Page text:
How to talk about….

Everyone has different strengths in how they communicate with clients, and one way to approach a situation won’t work for everyone. In our “How to Talk About…” series, IAABC members talk about the strategies they use to approach tricky situations in their behavior work — offering a diverse array of perspectives so you can add more to your behavior consulting toolbox!

This issue’s topic is, how to address situations where it’s not possible to create a consistent environment for behavior work. The two scenarios reflect situations many of you will be familiar with in your work with in-home clients or in shelters.

Scenario 1: “You arrive at a client’s home at a time that works for both partners schedule. The initial consult goes well. Training sessions go well too, for about 3 weeks. On the 4th week, you notice that one family member is quite animal savvy and follows through with lesson plans, but other members do not. How will you address getting all members on the same page?”

“I tend to do a lot of the discussion about whether someone in the family is the primary person working with the dog at the first session, sharing how consistency makes it easier in the long run for everyone and I check for buy-in at that point. Each session, I give everybody a “turn” when demonstrating a new skill. This helps me make adjustments to suit the person and makes sure they can actually do the skill.

The next week, I ask every person involved to give a demonstration of how their work went and make sure to reinforce effort. If someone says they were busy or didn’t have time, I tell them “I get it” and suggest they take a few minutes now to just refresh the dog on what that person wants today. If one person is critical of others in the group, I drop in gently when no one else is listening to them that I’ll take care of working with the other people as well as the dog so that they can relax and not have to feel responsible for that as well as their own learning.

Early on, if mistakes happen that a critical person might feel compelled to jump in on, I make sure to say loudly that mistakes are exactly why I have an enamel pin on my desk that says “REAL, NOT PERFECT” and I expect people to make mistakes when we’re working hard to learn a new way of being with the dog. I find I get a quick laugh and a look of relief from everyone involved! I also make sure to point out whenever I make my own mistakes” — Helen Prinold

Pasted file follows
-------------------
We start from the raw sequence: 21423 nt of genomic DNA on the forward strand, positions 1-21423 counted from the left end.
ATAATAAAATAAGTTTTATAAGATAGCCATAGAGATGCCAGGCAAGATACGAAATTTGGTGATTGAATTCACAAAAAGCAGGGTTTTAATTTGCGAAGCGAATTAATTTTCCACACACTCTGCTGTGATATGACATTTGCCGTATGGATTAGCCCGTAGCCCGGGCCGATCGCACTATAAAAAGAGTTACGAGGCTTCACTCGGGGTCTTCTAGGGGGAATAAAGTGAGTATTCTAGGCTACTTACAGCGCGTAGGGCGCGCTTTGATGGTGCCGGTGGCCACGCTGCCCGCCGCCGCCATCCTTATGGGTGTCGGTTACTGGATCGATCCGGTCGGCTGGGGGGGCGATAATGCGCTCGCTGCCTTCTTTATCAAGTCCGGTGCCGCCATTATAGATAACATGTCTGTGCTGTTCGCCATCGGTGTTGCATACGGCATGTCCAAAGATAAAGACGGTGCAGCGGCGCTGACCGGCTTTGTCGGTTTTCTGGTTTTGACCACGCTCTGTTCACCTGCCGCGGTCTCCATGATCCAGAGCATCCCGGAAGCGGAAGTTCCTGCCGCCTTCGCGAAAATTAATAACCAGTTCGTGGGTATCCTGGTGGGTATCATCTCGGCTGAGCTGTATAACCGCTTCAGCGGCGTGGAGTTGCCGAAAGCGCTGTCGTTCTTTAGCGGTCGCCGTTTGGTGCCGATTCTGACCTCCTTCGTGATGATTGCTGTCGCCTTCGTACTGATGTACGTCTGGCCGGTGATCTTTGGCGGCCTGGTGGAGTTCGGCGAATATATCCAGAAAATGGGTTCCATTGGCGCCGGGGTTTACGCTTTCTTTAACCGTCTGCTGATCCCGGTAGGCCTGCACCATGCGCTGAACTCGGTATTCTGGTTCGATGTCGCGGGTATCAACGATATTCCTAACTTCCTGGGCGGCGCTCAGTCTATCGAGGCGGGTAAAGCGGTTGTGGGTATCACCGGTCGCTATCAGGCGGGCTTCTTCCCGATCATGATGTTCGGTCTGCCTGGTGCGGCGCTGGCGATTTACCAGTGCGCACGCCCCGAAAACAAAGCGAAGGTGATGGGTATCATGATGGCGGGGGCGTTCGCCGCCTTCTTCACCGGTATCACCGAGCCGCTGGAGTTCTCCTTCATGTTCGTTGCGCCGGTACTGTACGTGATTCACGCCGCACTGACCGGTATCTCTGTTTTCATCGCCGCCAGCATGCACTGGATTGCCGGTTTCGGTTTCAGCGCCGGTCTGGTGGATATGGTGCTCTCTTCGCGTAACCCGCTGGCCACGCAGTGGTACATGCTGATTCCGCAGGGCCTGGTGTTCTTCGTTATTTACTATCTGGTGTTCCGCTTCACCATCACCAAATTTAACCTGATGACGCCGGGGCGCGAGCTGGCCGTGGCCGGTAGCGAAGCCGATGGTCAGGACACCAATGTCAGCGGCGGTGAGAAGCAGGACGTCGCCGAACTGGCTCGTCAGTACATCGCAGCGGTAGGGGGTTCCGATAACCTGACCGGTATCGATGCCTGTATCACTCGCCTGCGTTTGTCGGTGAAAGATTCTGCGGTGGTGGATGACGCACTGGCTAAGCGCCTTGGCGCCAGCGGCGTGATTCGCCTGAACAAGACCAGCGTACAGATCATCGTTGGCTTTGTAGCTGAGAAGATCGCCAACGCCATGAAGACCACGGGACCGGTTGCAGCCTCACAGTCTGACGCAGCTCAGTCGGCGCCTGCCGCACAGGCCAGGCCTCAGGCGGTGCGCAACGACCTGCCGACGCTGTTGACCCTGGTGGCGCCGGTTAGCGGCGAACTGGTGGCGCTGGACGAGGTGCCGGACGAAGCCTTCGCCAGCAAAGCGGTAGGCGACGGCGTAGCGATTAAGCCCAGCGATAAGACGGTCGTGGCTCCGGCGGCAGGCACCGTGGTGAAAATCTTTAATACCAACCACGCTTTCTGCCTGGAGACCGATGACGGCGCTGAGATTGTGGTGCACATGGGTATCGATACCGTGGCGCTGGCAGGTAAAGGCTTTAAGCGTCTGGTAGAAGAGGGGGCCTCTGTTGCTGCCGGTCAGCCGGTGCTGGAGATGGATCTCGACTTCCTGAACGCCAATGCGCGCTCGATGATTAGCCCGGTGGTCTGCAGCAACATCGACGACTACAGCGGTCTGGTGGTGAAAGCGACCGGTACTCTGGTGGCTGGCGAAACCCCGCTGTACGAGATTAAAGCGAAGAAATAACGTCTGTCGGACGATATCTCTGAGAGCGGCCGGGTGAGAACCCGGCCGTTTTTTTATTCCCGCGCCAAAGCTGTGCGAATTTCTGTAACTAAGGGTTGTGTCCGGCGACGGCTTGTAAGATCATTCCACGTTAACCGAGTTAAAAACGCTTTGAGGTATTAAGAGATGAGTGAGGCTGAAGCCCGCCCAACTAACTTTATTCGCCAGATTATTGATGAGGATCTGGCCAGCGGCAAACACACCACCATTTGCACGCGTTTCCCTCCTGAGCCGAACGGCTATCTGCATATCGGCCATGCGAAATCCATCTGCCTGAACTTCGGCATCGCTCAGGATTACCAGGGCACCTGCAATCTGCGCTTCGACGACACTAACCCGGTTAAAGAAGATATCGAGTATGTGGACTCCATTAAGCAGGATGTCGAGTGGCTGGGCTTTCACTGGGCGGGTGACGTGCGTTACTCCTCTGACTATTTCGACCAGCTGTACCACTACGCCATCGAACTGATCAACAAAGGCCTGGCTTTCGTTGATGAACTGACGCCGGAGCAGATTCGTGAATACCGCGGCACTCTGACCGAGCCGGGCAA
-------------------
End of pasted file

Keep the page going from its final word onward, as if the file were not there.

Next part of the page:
“I would try to make the training more fun (reinforcing) for the family members who are less invested) in the process. Maybe they don’t value the behaviors being taught, or would like to work on something else, instead. I’d try to find a reason for them to be more engaged and incorporate that in the sessions” — Laura Lewis Devine Hills

“This scenario is so common, even when it comes to medical care of pets. I handle it this way: I accept that not all family members will be on the same page. Not all family members are motivated in the same way, so if I try to spend time and energy focusing on this, it is just a lesson in frustration. I write in my report about the imbalance, and what the less motivated person is doing right as well as the more motivated person, and suggest the more motivated person drop other home duties since they are providing more of the training/ behavior modification work. I also write out that the animal is going to learn more slowly, have more relapse and be less responsive to the less involved family member. This is that family member’s choice. In the end, less motivated people may never step up but they are often the ones who are okay with the problem behavior, so it may not be a problem. The more motivated family member is supported in letting go of other responsibilities, which is just the family trade off. This often helps to reduce resentment and for some families is the way to get everyone on board. Everyone is held accountable to their actions and inaction” – Sally Foote, DVM

“I’d try to add games into the plan that all family members could play at the same time e.g. hide and seek, or ping pong for recalls; relays between people for loose leash walking, etc” — Sara Mac